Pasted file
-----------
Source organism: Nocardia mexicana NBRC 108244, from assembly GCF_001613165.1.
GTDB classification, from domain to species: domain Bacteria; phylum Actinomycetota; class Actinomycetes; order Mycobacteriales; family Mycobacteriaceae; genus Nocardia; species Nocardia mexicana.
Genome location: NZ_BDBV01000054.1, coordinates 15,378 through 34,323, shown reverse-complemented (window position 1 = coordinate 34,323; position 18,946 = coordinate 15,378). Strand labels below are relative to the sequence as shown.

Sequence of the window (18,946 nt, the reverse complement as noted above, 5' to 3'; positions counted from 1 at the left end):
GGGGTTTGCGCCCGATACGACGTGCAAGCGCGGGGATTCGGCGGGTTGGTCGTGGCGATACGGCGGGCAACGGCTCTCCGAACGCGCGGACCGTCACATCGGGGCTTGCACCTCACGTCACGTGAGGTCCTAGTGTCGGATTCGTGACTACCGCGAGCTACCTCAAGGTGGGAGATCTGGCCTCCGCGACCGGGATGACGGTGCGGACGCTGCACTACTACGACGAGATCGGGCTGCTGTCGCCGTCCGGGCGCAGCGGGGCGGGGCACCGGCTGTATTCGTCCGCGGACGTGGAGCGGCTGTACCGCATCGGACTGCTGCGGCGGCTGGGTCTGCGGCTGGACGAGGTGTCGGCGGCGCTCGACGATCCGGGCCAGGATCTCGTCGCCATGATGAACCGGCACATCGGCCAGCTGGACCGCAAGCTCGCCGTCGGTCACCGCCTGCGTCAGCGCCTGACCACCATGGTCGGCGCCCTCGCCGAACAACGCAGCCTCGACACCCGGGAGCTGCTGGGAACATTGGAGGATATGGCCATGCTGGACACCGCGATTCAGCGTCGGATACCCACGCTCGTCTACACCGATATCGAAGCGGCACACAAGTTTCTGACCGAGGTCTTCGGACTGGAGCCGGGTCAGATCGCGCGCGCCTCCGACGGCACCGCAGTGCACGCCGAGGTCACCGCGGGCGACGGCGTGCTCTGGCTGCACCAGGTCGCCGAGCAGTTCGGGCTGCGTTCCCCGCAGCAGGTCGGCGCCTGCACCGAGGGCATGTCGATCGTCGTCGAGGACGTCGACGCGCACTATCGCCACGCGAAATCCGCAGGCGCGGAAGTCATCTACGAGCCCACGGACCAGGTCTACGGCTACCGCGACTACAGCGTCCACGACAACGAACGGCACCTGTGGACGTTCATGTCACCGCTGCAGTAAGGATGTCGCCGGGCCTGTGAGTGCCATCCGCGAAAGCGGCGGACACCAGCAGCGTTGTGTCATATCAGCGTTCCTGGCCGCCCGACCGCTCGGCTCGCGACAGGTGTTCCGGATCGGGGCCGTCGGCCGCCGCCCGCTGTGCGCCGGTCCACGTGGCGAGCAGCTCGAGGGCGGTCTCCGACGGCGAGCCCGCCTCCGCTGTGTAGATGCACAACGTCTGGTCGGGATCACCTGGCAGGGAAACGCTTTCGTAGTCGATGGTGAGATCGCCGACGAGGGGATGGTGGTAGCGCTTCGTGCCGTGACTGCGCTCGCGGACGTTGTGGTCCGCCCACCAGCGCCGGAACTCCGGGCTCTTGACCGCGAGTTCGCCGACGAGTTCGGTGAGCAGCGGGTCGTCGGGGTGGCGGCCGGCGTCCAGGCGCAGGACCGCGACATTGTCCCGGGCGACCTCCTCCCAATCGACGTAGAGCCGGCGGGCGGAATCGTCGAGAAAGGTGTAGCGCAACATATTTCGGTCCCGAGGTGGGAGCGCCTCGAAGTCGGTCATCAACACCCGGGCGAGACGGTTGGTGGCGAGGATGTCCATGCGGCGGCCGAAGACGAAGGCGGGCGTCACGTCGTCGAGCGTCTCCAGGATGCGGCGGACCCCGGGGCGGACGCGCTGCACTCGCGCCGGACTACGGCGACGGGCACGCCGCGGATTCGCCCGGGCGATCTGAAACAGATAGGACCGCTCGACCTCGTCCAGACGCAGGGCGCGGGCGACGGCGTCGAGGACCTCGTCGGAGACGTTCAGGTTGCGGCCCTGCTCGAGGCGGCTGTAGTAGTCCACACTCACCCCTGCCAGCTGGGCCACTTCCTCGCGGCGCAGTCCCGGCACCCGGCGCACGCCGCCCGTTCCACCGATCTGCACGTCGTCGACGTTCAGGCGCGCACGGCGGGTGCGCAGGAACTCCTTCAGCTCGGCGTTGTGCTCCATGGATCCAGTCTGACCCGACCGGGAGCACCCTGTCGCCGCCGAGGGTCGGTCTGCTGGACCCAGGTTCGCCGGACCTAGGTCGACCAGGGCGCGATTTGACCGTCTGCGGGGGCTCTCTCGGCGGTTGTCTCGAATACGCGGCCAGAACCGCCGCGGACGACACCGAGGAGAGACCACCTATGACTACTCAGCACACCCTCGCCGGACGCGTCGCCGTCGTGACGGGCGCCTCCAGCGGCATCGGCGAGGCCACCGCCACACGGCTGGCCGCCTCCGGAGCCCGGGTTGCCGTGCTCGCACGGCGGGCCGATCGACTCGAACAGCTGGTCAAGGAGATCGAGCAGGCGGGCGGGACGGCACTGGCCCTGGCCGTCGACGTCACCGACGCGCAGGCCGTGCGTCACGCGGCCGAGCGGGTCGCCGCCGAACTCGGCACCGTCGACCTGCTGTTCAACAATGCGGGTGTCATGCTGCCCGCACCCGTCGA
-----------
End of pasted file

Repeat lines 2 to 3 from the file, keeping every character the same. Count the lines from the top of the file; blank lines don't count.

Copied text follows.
GTDB classification, from domain to species: domain Bacteria; phylum Actinomycetota; class Actinomycetes; order Mycobacteriales; family Mycobacteriaceae; genus Nocardia; species Nocardia mexicana.
Genome location: NZ_BDBV01000054.1, coordinates 15,378 through 34,323, shown reverse-complemented (window position 1 = coordinate 34,323; position 18,946 = coordinate 15,378). Strand labels below are relative to the sequence as shown.